The mean number of non-synonymous substitutions per non-synonymous site (dN) and synonymous mutations per synonymous site (dS) within each isolate were estimated using Nei and Gojobori’s method [53], with the Jukes and Cantor correction [54], as implemented in the MEGA software. The significance of any differences between dN and dS were tested with the Z-test of selection (P <0.05), where a dN/dS ratio of greater than 1 at the 95% confidence interval was taken as evidence of positive diversifying selection. In addition, 3 population genetic tests of neutrality (Tajima’s D, and Fu and Li’s D* and F* tests) were used for detecting the signature of positive selection, that is whether polymorphism in AMA-1 sequences occurred at higher or lower frequencies than expected under a neutral model [55,56]. Sliding window plots, with a window length of 100 bases and a step size of 3 bp, were also generated if there were specific regions with a significant departure from neutrality (P <0.05).
Analysis of linkage disequilibrium was performed between nucleotide sites at which the frequency of the minor allele was >0.1 using an R2 index with Fisher’s exact test of significance. The minimum number of recombination events in the history of samples was estimated according to the method of Hudson and Kaplan [57]. All calculations for the neutrality tests, linkage disequilibrium and population recombination parameters were performed in the DnaSP 5.0 software.

Population differentiation analysis

The P. falciparum AMA-1 sequences from natural isolates in Asia, Oceania, Africa and South America were downloaded from the NCBI database (Supplementary Table S2). Nucleotide sequences corresponding to domain I from positions 445–906, corresponding to amino acid residues 149–302, were included in the population differentiation analysis. Arlequin suite version 3.5 software was used to calculate Wright’s fixation index (Fst) to evaluate the differences in the distribution patterns (ratios) of AMA-1 haplotypes between different geographic populations of P. falciparum [58]. Statistical significance was accepted at a P-value of <0.05.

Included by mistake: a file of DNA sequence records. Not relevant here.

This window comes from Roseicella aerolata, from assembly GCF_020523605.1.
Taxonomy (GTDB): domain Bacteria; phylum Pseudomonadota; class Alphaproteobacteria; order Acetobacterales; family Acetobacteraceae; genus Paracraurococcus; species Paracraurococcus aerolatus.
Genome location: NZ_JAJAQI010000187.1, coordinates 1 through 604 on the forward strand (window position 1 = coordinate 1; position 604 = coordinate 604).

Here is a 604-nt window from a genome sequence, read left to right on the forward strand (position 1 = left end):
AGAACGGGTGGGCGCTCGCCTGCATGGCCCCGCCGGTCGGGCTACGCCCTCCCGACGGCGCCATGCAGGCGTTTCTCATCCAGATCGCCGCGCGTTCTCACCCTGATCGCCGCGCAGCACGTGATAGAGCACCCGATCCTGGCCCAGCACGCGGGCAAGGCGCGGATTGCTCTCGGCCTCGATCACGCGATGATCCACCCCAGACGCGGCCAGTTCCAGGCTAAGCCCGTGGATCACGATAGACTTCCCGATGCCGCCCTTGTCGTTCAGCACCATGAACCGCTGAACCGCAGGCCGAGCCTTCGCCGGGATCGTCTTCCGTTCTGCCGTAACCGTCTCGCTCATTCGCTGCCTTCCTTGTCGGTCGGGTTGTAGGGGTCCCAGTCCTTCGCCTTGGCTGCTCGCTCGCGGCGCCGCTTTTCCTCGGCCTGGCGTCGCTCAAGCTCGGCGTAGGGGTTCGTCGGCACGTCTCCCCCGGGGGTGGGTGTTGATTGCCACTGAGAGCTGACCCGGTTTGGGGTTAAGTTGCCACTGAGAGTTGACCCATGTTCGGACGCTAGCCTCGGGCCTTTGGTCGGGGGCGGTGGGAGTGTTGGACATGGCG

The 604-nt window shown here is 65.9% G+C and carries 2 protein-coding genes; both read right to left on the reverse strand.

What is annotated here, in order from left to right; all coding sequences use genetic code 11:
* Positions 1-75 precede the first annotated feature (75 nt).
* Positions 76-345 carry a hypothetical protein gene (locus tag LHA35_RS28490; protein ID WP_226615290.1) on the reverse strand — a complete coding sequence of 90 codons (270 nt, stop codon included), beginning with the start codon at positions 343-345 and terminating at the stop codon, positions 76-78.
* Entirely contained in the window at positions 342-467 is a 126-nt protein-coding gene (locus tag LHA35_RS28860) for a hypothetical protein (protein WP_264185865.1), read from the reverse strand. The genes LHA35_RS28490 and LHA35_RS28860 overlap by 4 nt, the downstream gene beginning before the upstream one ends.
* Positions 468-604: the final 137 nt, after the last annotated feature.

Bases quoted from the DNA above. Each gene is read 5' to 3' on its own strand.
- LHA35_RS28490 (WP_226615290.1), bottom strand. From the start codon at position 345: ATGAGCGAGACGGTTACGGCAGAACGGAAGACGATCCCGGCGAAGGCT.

Construction of the AMA-1 gene tree

The analysis involved 47 nucleotide sequences (unique haplotypes) of P. falciparum AMA-1 in Thailand and one AMA-1 sequence from the chimpanzee malaria parasite Plasmodium reichenowi (NCBI accession no. AJ252087; [59]) that served as an out group. There were a total of 1,815 positions in the final dataset (from nt positions 25–1,838). The evolutionary history was inferred using the maximum likelihood (ML) method based on the general time reversible model. Initial tree(s) for the heuristic search were obtained automatically by applying neighbor-joining (NJ) and BioNJ algorithms to a matrix of pairwise distances estimated using the maximum composite likelihood (MCL) approach, and then selecting the topology with a superior log likelihood value. The rate variation model allowed for some sites to be evolutionarily invariable ([+I], 46.4463% sites). The evolutionary history was inferred based on the general time reversible with the Hasegawa-Kishino-Yano with gamma distribution shape parameter (HKY+G) model. Codon positions included were 1st+2nd+3rd+Noncoding. The reliability of the ML tree was accessed by the bootstrap method with 1,000 pseudo-replicates. Evolutionary analyses were conducted in MEGA 7.

RESULTS

Nucleotide sequence analysis of AMA-1

The PCR amplifications of AMA-1 from DNA templates of 68 P. falciparum isolates all yielded a single PCR amplicon with an estimated size of 1,800 bp. and were then sequenced. DNA sequences from 3 parasite isolates from Mae Hong Son province (MH07, MH09, and MH28) had ambiguous nucleotide sequences, likely due to the presence of multiple infections, and so were excluded from the analysis. Thus, the 1,848-bp nucleotide sequence fragment of the AMA-1 gene, corresponding to nucleotide positions 10–1,857 of P. falciparum 3D7, from 65 P. falciparum isolates in Thailand were analyzed.